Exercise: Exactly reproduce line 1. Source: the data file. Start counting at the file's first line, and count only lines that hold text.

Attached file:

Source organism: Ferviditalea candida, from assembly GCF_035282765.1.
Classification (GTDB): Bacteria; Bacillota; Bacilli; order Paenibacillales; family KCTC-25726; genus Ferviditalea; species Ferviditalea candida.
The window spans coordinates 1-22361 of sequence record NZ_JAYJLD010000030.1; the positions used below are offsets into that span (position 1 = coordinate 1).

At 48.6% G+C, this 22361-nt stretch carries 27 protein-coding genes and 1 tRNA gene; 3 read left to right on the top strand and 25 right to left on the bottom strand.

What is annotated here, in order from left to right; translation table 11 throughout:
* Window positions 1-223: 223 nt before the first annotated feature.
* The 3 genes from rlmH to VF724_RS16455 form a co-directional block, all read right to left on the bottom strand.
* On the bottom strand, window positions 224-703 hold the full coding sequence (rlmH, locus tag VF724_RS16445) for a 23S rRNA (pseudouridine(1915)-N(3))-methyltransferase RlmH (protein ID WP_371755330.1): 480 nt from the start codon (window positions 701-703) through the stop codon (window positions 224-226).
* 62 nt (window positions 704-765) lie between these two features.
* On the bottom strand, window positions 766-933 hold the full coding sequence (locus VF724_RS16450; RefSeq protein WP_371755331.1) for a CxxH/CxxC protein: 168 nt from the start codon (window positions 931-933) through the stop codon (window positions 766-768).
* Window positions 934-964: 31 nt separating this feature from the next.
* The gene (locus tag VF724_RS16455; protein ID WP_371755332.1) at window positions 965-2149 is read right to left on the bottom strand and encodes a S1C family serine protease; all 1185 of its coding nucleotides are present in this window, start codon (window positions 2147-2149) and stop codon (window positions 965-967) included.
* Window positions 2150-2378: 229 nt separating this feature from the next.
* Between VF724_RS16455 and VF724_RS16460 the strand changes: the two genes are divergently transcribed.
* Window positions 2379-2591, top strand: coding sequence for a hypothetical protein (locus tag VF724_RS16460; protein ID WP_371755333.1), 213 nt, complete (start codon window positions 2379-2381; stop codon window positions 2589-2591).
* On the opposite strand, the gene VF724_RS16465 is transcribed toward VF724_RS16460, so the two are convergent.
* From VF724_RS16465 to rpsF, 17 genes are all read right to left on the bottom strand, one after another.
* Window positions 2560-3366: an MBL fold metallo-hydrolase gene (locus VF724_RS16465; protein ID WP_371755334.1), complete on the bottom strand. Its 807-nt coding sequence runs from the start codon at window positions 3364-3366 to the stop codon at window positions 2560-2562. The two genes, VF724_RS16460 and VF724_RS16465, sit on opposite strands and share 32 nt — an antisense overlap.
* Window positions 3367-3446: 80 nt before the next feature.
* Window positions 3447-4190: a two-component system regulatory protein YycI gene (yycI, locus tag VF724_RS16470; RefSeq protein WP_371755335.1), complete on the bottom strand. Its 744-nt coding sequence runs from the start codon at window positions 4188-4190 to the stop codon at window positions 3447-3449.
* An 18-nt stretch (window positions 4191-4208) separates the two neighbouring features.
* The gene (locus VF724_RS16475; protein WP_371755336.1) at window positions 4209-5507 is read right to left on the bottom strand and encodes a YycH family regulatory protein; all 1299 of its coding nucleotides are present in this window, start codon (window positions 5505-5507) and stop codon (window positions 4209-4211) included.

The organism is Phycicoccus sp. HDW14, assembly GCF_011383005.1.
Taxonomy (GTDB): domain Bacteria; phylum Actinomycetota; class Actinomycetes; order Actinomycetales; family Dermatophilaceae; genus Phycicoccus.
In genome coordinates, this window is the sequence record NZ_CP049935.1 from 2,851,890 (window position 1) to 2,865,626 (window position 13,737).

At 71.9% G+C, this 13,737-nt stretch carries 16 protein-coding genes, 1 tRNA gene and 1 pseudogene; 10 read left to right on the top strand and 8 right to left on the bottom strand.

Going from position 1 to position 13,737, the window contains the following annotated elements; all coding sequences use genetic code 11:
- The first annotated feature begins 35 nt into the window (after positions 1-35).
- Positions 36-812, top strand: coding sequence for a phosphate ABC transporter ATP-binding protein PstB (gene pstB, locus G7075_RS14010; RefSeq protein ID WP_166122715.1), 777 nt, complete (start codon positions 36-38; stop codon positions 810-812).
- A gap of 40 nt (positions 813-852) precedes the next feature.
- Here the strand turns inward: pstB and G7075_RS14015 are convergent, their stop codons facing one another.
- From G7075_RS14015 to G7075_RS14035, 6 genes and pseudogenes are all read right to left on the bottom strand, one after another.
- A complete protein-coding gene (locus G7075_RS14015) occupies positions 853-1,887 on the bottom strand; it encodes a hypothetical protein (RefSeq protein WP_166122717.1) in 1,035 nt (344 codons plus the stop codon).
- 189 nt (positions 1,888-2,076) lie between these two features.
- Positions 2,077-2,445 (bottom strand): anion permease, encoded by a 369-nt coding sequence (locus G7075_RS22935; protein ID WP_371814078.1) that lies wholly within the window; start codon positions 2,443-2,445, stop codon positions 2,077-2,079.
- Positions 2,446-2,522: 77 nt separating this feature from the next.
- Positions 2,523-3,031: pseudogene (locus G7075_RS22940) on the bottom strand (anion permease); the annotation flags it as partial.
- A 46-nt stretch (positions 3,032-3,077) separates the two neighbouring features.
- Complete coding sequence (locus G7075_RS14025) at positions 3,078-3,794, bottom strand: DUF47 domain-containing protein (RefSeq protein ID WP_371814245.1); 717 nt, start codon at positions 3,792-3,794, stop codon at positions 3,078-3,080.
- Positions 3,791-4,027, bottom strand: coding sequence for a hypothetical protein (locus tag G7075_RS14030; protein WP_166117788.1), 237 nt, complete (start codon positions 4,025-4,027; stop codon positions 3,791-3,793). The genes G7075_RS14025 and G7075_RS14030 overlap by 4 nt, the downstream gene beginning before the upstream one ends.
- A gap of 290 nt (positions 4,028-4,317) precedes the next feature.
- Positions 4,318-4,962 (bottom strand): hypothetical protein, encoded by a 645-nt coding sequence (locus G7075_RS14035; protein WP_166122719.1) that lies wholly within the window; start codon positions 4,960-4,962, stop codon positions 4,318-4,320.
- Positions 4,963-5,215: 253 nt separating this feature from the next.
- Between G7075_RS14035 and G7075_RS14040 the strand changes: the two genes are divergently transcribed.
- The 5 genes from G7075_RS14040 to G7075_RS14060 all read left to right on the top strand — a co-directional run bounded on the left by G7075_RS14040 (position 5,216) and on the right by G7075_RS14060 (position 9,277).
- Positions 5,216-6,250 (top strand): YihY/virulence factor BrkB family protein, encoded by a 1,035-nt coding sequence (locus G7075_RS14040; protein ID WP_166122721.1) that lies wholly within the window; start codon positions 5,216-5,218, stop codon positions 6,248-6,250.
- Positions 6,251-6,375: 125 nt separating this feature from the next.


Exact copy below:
Source organism: Ferviditalea candida, from assembly GCF_035282765.1.